In real life, it was Lucy who loved to perform, and Desi who had a knack for the business side of things. It was Desi who built DesiLu Productions and turned it into one of television’s largest production companies. But it was also incredibly grueling work and wore him down to the point where he eventually because of failing health and drinking, just had to quit. Lucy would buy out the company from him, but since her interests were never in business, she eventually sold the company to Paramount.
Lucy and Desi’s daughter Lucie Arnaz, who is interviewed throughout the documentary, makes the poignant point that what Lucy and Desi really wanted in their lives was the perfect combination of show business and family life. They gave the world I LOVE LUCY, and so as Lucie Arnaz explains, the world got this perfect combination in the form of an everlasting TV show, but Lucy and Desi never got to enjoy it in real life, as their marriage ended in divorce. Whereas they succeeded creatively, giving the world the gift of I LOVE LUCY, they failed personally. They couldn’t live out what they had created in the fictional world of television.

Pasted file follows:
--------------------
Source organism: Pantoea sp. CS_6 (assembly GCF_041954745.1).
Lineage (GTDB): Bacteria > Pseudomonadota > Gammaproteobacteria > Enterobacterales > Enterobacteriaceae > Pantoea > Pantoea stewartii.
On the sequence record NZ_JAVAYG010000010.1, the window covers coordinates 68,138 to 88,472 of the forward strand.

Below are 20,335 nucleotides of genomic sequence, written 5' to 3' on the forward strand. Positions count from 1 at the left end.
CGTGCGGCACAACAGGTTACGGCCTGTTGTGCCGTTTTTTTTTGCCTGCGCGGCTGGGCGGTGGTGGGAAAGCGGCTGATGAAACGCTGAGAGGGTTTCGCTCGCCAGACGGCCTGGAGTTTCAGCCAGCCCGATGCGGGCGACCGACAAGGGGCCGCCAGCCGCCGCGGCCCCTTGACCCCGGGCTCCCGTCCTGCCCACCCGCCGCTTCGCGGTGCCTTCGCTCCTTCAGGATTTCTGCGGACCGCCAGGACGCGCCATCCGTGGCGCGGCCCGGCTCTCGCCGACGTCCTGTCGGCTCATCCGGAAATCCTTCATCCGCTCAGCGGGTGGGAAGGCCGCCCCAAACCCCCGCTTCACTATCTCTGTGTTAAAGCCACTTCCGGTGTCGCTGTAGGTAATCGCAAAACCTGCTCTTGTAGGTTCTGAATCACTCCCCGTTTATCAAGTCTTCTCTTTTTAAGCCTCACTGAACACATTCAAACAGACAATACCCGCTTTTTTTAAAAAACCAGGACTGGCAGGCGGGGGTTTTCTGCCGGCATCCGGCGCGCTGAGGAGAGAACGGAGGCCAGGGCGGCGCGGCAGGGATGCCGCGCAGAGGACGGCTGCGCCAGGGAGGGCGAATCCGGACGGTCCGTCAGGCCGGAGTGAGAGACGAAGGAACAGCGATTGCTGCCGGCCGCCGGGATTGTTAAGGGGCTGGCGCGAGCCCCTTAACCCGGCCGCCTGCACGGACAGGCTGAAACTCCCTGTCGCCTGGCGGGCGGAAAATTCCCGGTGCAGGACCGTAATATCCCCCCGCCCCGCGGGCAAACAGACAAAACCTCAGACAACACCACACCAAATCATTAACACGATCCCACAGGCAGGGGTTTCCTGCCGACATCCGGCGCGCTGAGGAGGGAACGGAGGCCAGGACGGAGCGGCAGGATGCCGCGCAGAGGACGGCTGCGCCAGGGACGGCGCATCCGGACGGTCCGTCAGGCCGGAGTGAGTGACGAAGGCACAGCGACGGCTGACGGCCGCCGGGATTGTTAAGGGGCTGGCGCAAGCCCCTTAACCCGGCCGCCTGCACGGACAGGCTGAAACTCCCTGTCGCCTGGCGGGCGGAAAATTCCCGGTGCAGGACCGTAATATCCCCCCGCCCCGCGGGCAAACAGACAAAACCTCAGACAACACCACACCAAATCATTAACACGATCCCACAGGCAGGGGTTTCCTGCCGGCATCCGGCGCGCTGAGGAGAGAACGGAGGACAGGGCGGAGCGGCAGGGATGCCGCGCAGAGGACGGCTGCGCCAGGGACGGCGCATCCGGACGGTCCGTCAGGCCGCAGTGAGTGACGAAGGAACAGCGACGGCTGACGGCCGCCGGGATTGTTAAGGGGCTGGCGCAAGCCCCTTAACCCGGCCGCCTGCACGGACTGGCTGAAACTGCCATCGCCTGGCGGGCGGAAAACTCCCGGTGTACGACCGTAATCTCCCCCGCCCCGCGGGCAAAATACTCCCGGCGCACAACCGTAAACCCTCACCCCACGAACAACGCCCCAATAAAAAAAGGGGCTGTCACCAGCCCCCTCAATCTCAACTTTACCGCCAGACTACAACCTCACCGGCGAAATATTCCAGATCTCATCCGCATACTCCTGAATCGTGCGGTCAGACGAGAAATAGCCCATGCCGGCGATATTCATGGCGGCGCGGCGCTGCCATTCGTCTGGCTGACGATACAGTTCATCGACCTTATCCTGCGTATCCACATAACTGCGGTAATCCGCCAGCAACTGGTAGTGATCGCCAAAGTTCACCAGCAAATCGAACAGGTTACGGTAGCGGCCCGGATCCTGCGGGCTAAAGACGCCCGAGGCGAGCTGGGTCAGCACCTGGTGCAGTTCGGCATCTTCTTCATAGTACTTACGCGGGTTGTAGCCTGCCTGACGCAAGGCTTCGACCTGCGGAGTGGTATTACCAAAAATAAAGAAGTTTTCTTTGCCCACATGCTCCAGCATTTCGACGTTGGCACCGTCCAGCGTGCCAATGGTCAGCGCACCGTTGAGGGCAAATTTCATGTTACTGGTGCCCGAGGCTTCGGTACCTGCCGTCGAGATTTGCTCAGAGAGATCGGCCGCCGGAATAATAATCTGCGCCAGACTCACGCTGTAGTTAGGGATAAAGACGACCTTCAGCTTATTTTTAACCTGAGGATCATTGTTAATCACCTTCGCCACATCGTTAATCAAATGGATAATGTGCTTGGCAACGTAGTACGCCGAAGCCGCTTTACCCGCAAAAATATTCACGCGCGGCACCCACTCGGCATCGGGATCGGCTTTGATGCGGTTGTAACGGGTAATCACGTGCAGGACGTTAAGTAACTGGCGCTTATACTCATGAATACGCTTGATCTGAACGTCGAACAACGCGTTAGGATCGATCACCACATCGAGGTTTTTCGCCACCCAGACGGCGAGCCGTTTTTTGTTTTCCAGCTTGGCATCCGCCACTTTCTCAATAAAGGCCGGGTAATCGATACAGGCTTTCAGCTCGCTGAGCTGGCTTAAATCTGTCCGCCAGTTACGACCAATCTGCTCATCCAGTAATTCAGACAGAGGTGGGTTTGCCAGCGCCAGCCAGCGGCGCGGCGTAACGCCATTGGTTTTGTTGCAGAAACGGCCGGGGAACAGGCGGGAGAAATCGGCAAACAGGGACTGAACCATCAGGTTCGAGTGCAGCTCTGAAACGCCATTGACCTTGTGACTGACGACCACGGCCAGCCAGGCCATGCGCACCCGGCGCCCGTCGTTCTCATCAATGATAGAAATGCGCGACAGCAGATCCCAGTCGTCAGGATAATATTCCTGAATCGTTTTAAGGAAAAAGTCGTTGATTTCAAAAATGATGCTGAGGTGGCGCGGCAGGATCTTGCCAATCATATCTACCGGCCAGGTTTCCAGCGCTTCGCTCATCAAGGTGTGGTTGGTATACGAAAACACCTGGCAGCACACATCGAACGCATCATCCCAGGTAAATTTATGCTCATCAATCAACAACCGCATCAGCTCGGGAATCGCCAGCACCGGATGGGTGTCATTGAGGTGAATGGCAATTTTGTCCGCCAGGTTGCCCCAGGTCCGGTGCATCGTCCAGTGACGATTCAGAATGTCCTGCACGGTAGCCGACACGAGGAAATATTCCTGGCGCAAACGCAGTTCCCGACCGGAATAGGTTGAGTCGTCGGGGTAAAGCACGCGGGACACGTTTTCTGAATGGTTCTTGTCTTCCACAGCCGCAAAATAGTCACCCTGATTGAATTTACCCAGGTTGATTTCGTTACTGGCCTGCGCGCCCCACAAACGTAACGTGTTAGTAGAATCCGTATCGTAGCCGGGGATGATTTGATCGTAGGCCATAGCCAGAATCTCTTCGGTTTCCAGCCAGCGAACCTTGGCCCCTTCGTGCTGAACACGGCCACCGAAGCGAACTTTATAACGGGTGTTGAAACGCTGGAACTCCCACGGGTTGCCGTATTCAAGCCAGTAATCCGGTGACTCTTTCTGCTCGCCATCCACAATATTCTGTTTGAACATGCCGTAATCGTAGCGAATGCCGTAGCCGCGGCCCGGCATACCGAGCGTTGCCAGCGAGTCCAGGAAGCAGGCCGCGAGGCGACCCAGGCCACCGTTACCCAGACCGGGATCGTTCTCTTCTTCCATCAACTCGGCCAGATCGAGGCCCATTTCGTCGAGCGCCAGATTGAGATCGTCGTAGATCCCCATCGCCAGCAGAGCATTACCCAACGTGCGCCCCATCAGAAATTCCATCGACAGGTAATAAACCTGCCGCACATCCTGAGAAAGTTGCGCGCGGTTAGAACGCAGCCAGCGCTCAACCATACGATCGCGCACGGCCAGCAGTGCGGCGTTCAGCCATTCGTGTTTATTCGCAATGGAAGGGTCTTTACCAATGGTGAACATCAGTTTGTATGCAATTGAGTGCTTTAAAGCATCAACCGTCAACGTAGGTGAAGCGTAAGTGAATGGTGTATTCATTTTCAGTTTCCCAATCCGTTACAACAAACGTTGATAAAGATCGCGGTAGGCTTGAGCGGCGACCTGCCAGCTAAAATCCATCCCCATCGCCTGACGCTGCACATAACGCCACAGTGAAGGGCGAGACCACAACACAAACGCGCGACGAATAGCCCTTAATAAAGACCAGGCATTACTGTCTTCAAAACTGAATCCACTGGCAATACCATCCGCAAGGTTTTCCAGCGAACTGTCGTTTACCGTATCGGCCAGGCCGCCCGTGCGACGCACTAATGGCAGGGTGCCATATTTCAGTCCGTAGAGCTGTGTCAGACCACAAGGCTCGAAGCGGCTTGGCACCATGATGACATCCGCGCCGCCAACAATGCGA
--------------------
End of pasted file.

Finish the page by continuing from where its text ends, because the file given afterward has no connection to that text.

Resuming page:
Other notable points include Desi’s early life in Cuba, and how in the U.S., after fleeing the Cuban revolution and arriving here penniless as a refuge, he was always looking to recapture what he lost in his home country, that feeling of home, but sadly was never able to. And how Lucy and Ethel, as played by Vivian Vance, were shown as active women who were constantly plotting together and taking the lead in the storylines over their husbands, which was something unheard of in 1950s TV shows. Furthermore, Lucy’s second show, THE LUCY SHOW (1962-1968), broke new ground by having Lucy and Vivian Vance play two single moms raising children on their own.